Yang's genome editing technology leads to Research Innovators Award

Resulting research may produce gene therapy to correct defects that cause human diseases such as sickle-cell anemia and cystic fibrosis

UNIVERSITY PARK, Pa. -- Yinong Yang, professor of plant pathology, is the 2019 recipient of the Research Innovators Award, given by Penn State's College of Agricultural Sciences to recognize faculty and staff who have commercialized intellectual property generated by their Penn State research.

Yang is being recognized for his innovations in the use of CRISPR/Cas9 genome editing technology. He will receive the award, which includes a $3,000 stipend, during the inaugural Research Innovation Dinner on April 25.

CRISPR stands for clustered regularly interspaced short palindromic repeats, which are part of a bacterial immune system that scientists have discovered can be harnessed to deliver a DNA-cutting enzyme, Cas9, to a targeted region of the genome. The resulting modification can delete or replace specific DNA pieces, thereby promoting or disabling certain traits.

“Dr. Yang’s innovative research, successful patent licensing and broad impacts on genome editing and gene-edited crops make him an outstanding candidate for the 2019 Research Innovators Award,” wrote Matthew Smith, senior technology licensing officer in Penn State’s Office of Technology Management, when nominating Yang.

After establishing his laboratory at Penn State in 2006, Yang studied the molecular mechanism of plant-microbe interactions and explored the potential for adapting the bacterial CRISPR/Cas system to edit and modify plant genomes for precision breeding and crop improvement.

Yinong Yang, professor of plant pathology, is the 2019 recipient of the Research Innovators Award. Credit: Penn State / Penn StateCreative Commons

He pioneered the successful use of CRISPR/Cas genome editing in plant systems, for which he filed an invention disclosure and a patent application in 2013. The related plasmid vectors, bioinformatics tools and molecular methods developed in Yang’s lab are used by researchers around the world.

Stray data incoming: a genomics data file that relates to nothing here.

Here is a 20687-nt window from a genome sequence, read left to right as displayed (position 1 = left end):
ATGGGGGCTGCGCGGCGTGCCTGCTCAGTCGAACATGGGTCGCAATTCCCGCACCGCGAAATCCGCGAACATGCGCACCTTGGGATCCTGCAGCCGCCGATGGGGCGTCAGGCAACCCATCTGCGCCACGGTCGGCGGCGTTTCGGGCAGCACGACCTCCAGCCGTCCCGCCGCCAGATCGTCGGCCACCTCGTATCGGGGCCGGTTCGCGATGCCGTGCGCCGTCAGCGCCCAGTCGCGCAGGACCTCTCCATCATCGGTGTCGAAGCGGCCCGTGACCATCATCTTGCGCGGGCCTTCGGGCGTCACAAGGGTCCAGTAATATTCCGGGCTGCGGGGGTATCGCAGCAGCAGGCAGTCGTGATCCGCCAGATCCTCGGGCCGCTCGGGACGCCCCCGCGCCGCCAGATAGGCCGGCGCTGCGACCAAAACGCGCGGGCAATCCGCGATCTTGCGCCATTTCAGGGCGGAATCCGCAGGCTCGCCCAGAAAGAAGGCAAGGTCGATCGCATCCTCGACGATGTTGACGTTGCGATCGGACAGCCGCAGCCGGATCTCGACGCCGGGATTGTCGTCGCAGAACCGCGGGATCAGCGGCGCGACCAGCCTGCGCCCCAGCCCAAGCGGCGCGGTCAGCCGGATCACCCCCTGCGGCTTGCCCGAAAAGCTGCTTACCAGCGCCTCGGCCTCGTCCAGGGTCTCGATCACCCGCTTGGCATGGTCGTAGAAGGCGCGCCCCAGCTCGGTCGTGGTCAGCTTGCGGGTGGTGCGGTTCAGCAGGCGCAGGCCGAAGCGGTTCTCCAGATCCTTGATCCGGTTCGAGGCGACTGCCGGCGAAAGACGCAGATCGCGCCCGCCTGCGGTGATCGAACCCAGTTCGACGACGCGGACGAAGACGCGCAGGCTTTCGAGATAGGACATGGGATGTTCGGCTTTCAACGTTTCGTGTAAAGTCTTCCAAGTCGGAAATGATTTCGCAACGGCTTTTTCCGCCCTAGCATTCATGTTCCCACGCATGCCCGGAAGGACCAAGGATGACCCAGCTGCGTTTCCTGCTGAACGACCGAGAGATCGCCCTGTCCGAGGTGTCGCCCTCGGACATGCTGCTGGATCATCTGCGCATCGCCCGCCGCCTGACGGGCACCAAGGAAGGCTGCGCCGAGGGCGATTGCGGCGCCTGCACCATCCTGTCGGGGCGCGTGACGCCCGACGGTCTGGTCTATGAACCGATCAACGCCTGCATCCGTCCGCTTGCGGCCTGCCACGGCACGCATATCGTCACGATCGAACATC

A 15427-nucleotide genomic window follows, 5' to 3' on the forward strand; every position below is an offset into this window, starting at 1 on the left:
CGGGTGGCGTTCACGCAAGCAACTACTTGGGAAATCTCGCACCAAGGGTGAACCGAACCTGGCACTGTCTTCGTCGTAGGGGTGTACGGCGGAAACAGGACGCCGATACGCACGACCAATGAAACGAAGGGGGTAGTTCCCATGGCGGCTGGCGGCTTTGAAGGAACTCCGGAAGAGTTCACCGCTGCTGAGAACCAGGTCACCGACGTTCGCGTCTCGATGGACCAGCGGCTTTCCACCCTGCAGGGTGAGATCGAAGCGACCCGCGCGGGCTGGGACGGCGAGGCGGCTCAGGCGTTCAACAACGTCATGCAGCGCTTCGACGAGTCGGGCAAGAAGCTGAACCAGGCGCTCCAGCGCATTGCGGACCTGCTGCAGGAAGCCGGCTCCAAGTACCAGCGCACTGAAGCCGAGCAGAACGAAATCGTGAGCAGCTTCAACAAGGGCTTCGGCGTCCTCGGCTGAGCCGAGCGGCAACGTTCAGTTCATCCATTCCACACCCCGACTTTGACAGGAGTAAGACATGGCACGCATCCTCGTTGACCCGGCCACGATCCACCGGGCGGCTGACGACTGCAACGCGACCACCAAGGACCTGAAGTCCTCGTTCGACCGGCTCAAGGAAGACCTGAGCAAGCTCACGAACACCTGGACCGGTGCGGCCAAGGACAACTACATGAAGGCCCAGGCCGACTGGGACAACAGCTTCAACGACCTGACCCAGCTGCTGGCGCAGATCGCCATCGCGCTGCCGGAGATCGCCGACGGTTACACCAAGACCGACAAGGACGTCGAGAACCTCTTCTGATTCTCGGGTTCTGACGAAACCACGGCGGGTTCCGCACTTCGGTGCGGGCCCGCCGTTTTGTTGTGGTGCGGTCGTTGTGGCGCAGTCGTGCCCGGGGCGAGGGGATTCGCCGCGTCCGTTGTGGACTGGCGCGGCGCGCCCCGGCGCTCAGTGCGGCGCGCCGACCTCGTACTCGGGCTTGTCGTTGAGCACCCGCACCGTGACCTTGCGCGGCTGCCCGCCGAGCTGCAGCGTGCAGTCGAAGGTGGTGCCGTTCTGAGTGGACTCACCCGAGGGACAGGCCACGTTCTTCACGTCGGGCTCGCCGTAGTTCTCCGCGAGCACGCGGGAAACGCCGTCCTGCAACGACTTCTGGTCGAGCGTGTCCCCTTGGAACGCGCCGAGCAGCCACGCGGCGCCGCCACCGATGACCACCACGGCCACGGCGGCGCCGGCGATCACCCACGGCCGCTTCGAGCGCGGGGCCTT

A second invention in 2014 pushed the technology further. Using rice as an initial model, Yang’s lab developed a CRISPR/Cas-mediated multiplex genome editing strategy based on the cell’s endogenous transfer RNA (tRNA) processing system. This new technology to efficiently edit multiple genes not only holds promise for precision breeding of crops with desirable traits -- such as disease resistance or drought tolerance -- but also the potential for gene therapy to correct genetic defects that cause human diseases such as sickle-cell anemia and cystic fibrosis.

“Significantly, Yang’s innovations in this research have proven to be effective in more than three dozen plant, animal and microbial organisms,” Smith said. “These discoveries also are broadly used in agricultural, biomedical and basic biological research in many laboratories including those at Harvard, Massachusetts Institute of Technology, University of Cambridge and University of California.”

More recently, Yang has extended the use of his gene-editing platform and strategies for crop improvement and disease management. In 2016, Yang received a Research Applications for INnovation (RAIN) grant from the College of Agricultural Sciences, which helped him to develop a gene-edited -- but transgene-free -- mushroom that resists browning, for which he sought government approval.

That same year, the gene-edited mushroom became the first CRISPR-edited crop to receive a green light from the U.S. Department of Agriculture, bypassing the USDA regulatory review to which transgenic GMOs typically are subjected. Popular Science magazine recognized the gene-edited mushroom among the “Best of What's New" in 2016.

Yang continues to develop and optimize the CRISPR-edited mushroom with the aim of commercializing new varieties in the future. In addition, his lab has been using CRISPR/Cas technologies to improve commercial rice cultivars for high yield and disease resistance and develop diagnostic tools for early detection of important plant diseases such as citrus greening. 

The Penn State Office of Technology Management has assisted Yang in filing for patents and marketing all three of his inventions, which have generated notable interest from large agricultural biotechnology companies as well as nimbler startups and have resulted in successful patent licensing to a major ag biotech company.

“The cutting-edge technologies that Dr. Yang has brought forth from his lab are game-changers,” said Gary Thompson, associate dean for research and graduate education for the college. “We are proud to partner with him to bring these inventions to the marketplace and are confident they will be of tremendous value to the well-being of millions worldwide.”

Yang holds a bachelor’s degree in biology from Zhejiang University (formerly Hangzhou University), a master’s degree in botany from the University of South Florida, and a doctorate in plant molecular and cellular biology from the University of Florida.

At Penn State, he advises graduate and undergraduate students and has taught courses in plant genomics, genome editing, host-pathogen interactions, plant stress biology, plant communication and growth regulation.

Last Updated April 17, 2019